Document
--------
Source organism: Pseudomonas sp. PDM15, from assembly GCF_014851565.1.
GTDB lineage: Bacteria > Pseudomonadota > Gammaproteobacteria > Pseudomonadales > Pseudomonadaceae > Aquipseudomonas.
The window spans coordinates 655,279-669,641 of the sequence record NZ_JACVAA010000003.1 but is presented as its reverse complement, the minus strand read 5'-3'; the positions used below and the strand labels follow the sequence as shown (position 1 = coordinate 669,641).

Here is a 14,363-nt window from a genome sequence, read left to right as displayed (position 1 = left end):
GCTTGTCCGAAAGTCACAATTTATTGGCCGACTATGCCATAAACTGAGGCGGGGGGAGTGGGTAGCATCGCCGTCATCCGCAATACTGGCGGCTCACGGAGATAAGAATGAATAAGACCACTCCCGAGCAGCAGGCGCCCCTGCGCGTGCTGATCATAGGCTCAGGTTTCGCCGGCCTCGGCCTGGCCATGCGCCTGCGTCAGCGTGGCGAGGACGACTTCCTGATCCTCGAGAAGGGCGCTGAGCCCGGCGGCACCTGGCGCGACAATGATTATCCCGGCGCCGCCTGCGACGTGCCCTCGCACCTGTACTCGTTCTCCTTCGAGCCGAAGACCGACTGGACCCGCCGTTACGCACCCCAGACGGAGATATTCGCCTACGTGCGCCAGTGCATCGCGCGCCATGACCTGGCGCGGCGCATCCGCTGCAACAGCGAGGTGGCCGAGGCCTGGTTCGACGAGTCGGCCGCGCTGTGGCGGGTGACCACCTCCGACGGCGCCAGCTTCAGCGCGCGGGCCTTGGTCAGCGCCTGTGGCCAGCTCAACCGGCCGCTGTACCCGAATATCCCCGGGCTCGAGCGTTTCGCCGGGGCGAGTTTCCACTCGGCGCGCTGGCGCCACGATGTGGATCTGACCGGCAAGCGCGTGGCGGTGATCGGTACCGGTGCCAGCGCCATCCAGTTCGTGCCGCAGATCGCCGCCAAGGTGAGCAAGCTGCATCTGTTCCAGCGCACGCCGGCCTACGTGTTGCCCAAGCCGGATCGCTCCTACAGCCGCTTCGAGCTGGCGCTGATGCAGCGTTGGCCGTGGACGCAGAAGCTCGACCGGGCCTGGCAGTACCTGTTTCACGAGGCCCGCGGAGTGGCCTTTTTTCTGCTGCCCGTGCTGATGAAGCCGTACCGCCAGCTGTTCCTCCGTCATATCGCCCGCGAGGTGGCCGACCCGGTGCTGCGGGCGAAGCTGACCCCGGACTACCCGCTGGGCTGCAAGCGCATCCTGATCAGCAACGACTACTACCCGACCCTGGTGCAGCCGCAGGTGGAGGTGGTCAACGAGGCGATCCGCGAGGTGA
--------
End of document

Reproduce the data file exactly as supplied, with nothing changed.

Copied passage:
Source organism: Pseudomonas sp. PDM15, from assembly GCF_014851565.1.
GTDB lineage: Bacteria > Pseudomonadota > Gammaproteobacteria > Pseudomonadales > Pseudomonadaceae > Aquipseudomonas.
The window spans coordinates 655,279-669,641 of the sequence record NZ_JACVAA010000003.1 but is presented as its reverse complement, the minus strand read 5'-3'; the positions used below and the strand labels follow the sequence as shown (position 1 = coordinate 669,641).

Here is a 14,363-nt window from a genome sequence, read left to right as displayed (position 1 = left end):
GCTTGTCCGAAAGTCACAATTTATTGGCCGACTATGCCATAAACTGAGGCGGGGGGAGTGGGTAGCATCGCCGTCATCCGCAATACTGGCGGCTCACGGAGATAAGAATGAATAAGACCACTCCCGAGCAGCAGGCGCCCCTGCGCGTGCTGATCATAGGCTCAGGTTTCGCCGGCCTCGGCCTGGCCATGCGCCTGCGTCAGCGTGGCGAGGACGACTTCCTGATCCTCGAGAAGGGCGCTGAGCCCGGCGGCACCTGGCGCGACAATGATTATCCCGGCGCCGCCTGCGACGTGCCCTCGCACCTGTACTCGTTCTCCTTCGAGCCGAAGACCGACTGGACCCGCCGTTACGCACCCCAGACGGAGATATTCGCCTACGTGCGCCAGTGCATCGCGCGCCATGACCTGGCGCGGCGCATCCGCTGCAACAGCGAGGTGGCCGAGGCCTGGTTCGACGAGTCGGCCGCGCTGTGGCGGGTGACCACCTCCGACGGCGCCAGCTTCAGCGCGCGGGCCTTGGTCAGCGCCTGTGGCCAGCTCAACCGGCCGCTGTACCCGAATATCCCCGGGCTCGAGCGTTTCGCCGGGGCGAGTTTCCACTCGGCGCGCTGGCGCCACGATGTGGATCTGACCGGCAAGCGCGTGGCGGTGATCGGTACCGGTGCCAGCGCCATCCAGTTCGTGCCGCAGATCGCCGCCAAGGTGAGCAAGCTGCATCTGTTCCAGCGCACGCCGGCCTACGTGTTGCCCAAGCCGGATCGCTCCTACAGCCGCTTCGAGCTGGCGCTGATGCAGCGTTGGCCGTGGACGCAGAAGCTCGACCGGGCCTGGCAGTACCTGTTTCACGAGGCCCGCGGAGTGGCCTTTTTTCTGCTGCCCGTGCTGATGAAGCCGTACCGCCAGCTGTTCCTCCGTCATATCGCCCGCGAGGTGGCCGACCCGGTGCTGCGGGCGAAGCTGACCCCGGACTACCCGCTGGGCTGCAAGCGCATCCTGATCAGCAACGACTACTACCCGACCCTGGTGCAGCCGCAGGTGGAGGTGGTCAACGAGGCGATCCGCGAGGTGA